U.S. Department of State
Office of the Spokesperson
For Immediate Release
June 20, 2019
Excerpts – Remarks
Benjamin Franklin Room
SECRETARY POMPEO: Good morning, everyone. Welcome.
First, I want to welcome all of the human trafficking survivors in attendance here today. You are all heroes. This is a very special morning. You are all standing up to ensure that no one else suffers the abuse that you endured. And we are proud of your commitment and inspired every minute by your courage.
Let me also thank Advisor to the President Ivanka Trump for joining us here today and for continuing to speak out with absolute moral clarity on the issue of human trafficking. She calls it what it is: modern-day slavery.
I’m also honored to welcome members of Congress from both parties. If there was ever an issue that was bipartisan and transacts* the politics of the moment, human trafficking is most certainly it.
That’s also clear from the attendance today of all the living former heads of the State Department’s Trafficking in Persons Office from the past two administrations. Thank you all for being here, and welcome.
And finally, we’re glad to see ambassadors and representatives from around the world who have joined us today. Human trafficking is indeed a global crisis, and it requires a global response. So thank you all for being here and coming to join us this morning.
In just a moment, we’ll salute those who are leading the fight against human trafficking: Our 2019 TIP Report Heroes.
But before we do, I want to speak for just a moment about why the fight to end modern slavery strikes at the very core of our moral responsibility as human beings.
Consider one of the stories documented in this year’s report – the story of a woman from Venezuela who I’ll call Melinda.
After Maduro came to power, Melinda found herself trapped in poverty and desperate to provide for her family. One day she met a man. She met a man who offered to cover expenses to travel to Spain, where he promised he* would find enough work to send money back home so that she could take care of her family and those around her. He then forced her into prostitution and threatened to hurt her daughter if she resisted. So she stayed silent, and after years and much anguish she finally was able to get the police, and a raid finally set her free.
I wish that I could stand here this morning and tell you that her story is uncommon. But our report reveals the grim reality: there are 25 million adults and children suffering from labor and sex trafficking all over the world – including in the United States and, indeed, in this very city in which we’re sitting here today.
It’s a strain. Human trafficking is a stain as well on all of humanity. We detest it because it flagrantly violates the unalienable rights that belong to every human being.
Every person, everywhere, is inherently vested with profound, inherent, equal dignity.
America was founded on a promise to defend those rights – including life, liberty, and the pursuit of justice. But too often we’ve fallen short, and we cannot fall short on this challenge.
Human rights* trafficking is not a natural disaster. It’s caused by man. And therefore, we have the capacity to solve this. And I hope that this report helps each us know the way to achieve this.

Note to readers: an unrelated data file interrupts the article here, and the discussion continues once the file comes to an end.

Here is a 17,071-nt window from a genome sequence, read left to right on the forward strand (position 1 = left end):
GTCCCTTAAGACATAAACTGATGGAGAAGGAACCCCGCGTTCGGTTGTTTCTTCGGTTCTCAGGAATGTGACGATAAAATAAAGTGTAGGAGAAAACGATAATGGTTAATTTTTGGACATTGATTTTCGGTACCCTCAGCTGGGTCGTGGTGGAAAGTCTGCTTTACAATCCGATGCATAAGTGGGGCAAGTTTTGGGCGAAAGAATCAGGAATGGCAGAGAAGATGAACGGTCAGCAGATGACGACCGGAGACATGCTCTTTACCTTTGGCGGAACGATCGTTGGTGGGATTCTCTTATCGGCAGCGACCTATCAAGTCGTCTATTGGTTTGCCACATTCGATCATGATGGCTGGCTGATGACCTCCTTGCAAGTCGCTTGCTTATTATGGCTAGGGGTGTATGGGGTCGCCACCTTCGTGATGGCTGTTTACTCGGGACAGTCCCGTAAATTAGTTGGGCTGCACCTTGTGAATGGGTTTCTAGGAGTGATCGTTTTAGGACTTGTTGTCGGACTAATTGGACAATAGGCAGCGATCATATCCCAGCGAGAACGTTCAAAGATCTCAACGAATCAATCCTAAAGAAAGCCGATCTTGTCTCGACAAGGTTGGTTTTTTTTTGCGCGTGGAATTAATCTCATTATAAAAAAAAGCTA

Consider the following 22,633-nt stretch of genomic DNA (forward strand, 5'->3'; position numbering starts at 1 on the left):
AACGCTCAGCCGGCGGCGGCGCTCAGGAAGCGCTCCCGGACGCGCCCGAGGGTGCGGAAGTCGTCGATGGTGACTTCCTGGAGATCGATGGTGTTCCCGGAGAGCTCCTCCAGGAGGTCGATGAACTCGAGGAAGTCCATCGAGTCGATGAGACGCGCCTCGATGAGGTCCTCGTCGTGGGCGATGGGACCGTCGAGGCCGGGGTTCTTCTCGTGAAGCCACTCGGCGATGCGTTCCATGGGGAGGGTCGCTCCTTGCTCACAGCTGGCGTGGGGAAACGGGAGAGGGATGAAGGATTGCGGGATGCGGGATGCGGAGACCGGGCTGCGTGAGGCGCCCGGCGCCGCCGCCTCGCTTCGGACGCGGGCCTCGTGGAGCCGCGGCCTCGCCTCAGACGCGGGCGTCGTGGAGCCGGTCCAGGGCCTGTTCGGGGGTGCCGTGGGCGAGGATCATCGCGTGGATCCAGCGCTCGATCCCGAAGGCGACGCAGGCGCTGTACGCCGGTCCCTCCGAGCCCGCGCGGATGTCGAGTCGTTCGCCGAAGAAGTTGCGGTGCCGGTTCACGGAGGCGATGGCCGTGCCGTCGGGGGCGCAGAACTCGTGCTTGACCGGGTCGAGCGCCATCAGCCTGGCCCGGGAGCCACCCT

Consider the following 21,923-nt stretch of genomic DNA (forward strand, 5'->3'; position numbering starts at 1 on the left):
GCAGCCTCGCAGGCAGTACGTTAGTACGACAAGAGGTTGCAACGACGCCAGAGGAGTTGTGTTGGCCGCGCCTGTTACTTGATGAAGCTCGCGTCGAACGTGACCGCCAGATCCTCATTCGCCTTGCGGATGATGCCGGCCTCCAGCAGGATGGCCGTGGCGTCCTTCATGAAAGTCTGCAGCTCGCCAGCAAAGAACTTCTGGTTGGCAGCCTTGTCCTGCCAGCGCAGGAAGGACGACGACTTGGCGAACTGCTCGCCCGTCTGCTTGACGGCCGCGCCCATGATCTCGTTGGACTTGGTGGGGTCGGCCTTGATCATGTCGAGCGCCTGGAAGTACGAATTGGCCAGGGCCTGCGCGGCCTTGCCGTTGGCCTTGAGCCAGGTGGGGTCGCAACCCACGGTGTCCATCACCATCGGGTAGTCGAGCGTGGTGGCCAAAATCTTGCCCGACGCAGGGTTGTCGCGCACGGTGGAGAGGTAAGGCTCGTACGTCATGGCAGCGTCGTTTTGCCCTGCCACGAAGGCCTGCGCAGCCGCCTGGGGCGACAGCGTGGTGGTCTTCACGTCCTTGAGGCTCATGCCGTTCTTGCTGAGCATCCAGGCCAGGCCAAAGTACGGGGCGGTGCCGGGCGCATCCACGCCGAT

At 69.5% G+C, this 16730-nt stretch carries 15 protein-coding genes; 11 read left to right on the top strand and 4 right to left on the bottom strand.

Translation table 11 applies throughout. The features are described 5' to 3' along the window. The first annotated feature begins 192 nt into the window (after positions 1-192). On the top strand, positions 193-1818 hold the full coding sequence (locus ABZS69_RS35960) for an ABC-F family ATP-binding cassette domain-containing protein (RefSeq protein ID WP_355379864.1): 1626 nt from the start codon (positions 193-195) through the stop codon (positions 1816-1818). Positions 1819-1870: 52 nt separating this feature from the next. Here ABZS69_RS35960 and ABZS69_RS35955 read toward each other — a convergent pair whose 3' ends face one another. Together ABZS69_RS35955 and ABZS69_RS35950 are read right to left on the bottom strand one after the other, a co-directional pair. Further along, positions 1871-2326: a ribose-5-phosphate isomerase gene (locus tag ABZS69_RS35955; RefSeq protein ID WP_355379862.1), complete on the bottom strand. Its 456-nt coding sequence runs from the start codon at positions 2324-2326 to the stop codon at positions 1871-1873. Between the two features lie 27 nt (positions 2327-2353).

You’ll see that the focus of the 2019 TIP Report is to encourage governments to address forms of human trafficking occurring within their country’s own borders.
That may seem surprising to many of you. Indeed, I think one of the biggest misperceptions about human trafficking is it’s always transnational. It’s not the case. Every individual and every individual country must confront this challenge on its own sovereign territory. Because in reality, traffickers exploit an estimated 77 percent of victims in their own home country.
Human trafficking is a local and a global problem. Shockingly, many victims never leave their hometowns. I think the focus of this report appropriately reflects that challenge.
National governments must empower local communities to identify and address trafficking in specific forms prevalent in the areas in which they live.
The report identifies a few success stories too, like Senegal, where the government identified a growing problem of child begging rings, ran campaigns to raise awareness among the public, convicted perpetrators, and provided care to many, many victims.
The report commends those countries that have taken action, nations like Senegal, as well as Mongolia, the Philippines, Tajikistan, and others. But we also call out those nations that aren’t doing enough.
Tier 3 designations – the lowest possible designation – were given once again to China, Iran, North Korea, Russia, Syria, and Venezuela, among others. A few countries were added to the Tier 3 list, including Cuba.
Some of these governments allow human traffickers to run rampant, and other governments are human traffickers themselves.
In North Korea, the government subjects its own citizens to forced labor both at home and abroad and then uses proceeds to fund nefarious activities.
In China, authorities have detained more than a million members of ethnically Muslim minority groups in internment camps. Many are forced to produce garments, carpets, cleaning supplies, and other goods for domestic sale.
These designations – Tier 1, 2, 3 – aren’t just words on paper. They carry consequences. Last year, President Trump restricted certain types of assistance to 22 countries that were ranked for Tier 3 in our 2018 TIP Report.